There's nothing like the taste of homegrown, sun-ripened tomatoes. The scent of tomato leaves in a warm greenhouse takes me straight back to childhood and memories of sneaking out to pick a handful of golden cherry tomatoes before school. Many people grow tomatoes from plants bought from garden centres or from roadside stalls, but if you want to grow some of the more unusual and heritage varieties (many of which are very tasty) you will probably need to grow from seed. Don't be daunted. It is easy and very satisfying. The main challenge you will face is resisting sowing too many seeds unless you too intend to set up a stall at your garden gate.
Cordon or Bush
There are two types of tomato, cordon and bush. Cordon grow to about 1.8m and need supporting, either tied to a cane or wound gently round a strong string which is attached to something above the plant. Bush tomatoes are often grown in hanging baskets or pots and need no support.
Growing tomatoes from seed
If you plan to grow your tomatoes in a greenhouse you should get the seeds sown in February in small pots or seed trays. Seeds for outdoor tomatoes can be started later, in March/April. They need to be at about 18C for germination, so place in a propagator or in a plastic bag on a window sill. Transplant when they have two true leaves, one seedling per 9cm pot. Keep potting on as the plant grows.
If you do buy plants don't be tempted to put them straight outside. All plants, grown from seed or bought in, will need to be hardened off (left outside during the day for a week or two but returned to shelter overnight) before being planted outside. Whether in a greenhouse or outside you can plant tomatoes in the ground, in a growing bag or in a large 30cm pot. If you are growing cordon varieties put the supports in place when the plants are small.
Caring for tomatoes
- Cordon varieties need the side shoots pinching out regularly (these are the small shoots which appear between the branches and the main stem of the plant).
- Check the supports, especially as the fruit begins to ripen.
- Water regularly - irregular watering can cause Blossom End Rot (the end of the fruit hardens, goes black and becomes sunken) or split fruit.
- On Cordon varieties, remove the growing point once there are 7 trusses (groups of flowers) on greenhouse plants or 4 trusses on outdoor plants.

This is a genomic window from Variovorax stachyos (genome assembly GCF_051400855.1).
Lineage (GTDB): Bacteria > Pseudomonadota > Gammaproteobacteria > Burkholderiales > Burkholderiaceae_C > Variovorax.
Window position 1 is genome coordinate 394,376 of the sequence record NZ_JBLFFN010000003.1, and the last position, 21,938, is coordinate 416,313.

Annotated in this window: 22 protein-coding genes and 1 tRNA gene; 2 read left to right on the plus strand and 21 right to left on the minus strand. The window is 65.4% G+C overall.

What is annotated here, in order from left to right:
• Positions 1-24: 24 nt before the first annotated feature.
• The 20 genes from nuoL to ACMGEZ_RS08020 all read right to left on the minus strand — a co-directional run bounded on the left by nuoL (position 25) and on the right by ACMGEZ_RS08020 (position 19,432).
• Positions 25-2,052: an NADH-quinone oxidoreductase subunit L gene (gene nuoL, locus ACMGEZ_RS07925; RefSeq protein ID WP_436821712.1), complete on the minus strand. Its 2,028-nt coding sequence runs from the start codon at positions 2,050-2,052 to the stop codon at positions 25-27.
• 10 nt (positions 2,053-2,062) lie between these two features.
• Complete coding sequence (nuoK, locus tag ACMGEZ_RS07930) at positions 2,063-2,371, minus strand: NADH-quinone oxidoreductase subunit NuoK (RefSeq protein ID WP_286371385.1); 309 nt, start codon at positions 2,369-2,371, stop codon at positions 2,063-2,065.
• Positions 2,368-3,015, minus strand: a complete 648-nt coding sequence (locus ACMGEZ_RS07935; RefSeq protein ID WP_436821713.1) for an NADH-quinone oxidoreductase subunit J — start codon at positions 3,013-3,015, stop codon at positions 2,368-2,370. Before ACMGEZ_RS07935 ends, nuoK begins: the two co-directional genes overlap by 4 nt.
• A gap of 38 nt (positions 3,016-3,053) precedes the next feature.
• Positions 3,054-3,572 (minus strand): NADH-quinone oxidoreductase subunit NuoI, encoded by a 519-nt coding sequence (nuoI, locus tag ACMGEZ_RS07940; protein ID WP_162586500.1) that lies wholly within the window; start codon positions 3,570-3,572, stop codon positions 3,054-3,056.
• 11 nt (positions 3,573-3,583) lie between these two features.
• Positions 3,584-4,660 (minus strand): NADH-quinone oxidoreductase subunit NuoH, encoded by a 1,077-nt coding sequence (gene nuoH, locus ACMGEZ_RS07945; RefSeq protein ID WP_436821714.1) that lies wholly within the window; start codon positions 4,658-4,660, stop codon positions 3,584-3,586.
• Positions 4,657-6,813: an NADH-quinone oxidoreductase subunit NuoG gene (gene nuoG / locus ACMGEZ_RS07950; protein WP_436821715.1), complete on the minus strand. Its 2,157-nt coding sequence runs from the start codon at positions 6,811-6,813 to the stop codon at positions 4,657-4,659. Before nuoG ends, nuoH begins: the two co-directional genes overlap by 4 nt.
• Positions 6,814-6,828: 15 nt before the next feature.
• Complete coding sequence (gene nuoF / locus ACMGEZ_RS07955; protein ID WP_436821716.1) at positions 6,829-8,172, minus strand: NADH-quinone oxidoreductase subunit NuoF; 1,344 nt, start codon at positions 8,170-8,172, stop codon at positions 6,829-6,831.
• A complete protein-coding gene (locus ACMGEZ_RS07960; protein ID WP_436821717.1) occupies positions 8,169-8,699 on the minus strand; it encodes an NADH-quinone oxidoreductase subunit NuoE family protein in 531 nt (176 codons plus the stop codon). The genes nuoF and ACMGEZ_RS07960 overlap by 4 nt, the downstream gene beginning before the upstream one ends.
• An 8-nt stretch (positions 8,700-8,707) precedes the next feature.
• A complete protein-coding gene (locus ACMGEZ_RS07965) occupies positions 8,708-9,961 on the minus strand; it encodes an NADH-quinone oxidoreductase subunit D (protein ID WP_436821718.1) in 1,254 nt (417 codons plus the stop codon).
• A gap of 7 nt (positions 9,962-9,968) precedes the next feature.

- Once flowers appear, start feeding once a week with a high potassium feed such as Tomorite.
- As the fruit begins to appear remove the bottom leaves to limit the spread of Tomato Blight or leaf mould.
Grow basil plants in the same space as your tomatoes as these can help keep away pests and diseases, preventing them from ruining your tomato plants.
If you grow some interesting varieties or if someone gives you some particularly delicious tomatoes, you may want to save seed for next year. It is easily done. Scrape the seeds out of a ripe tomato into a sieve and under running water remove as much of the gelatinous layer around the seeds as possible. Empty the seeds onto two layers of kitchen paper and spread them out to dry. Write the variety on the kitchen paper (if you know it!) and leave to dry for a couple of days. You can then simply fold the paper and store in a labelled envelope in a cool, dark place until next spring – but do make sure you store somewhere mouse-proof. You can then lay the paper on damp compost, cover with a thin layer of compost and start the whole process again. The only seeds you cannot save are F1 hybrids. They will not come true from seed, so you won’t get the same fruit next year.
- Blossom End Rot or split fruit are the result of erratic watering.
- Tomato Blight is a disease which is much more common in wet conditions and affects outdoor plants much more than greenhouse plants. The leaves become brown and mottled brown patches appear on the fruit. The plant should be disposed of immediately (not composted).
- Tomato leaf mould is a fungal disease which is more prevalent on greenhouse plants. Good ventilation and regular watering minimise the risk.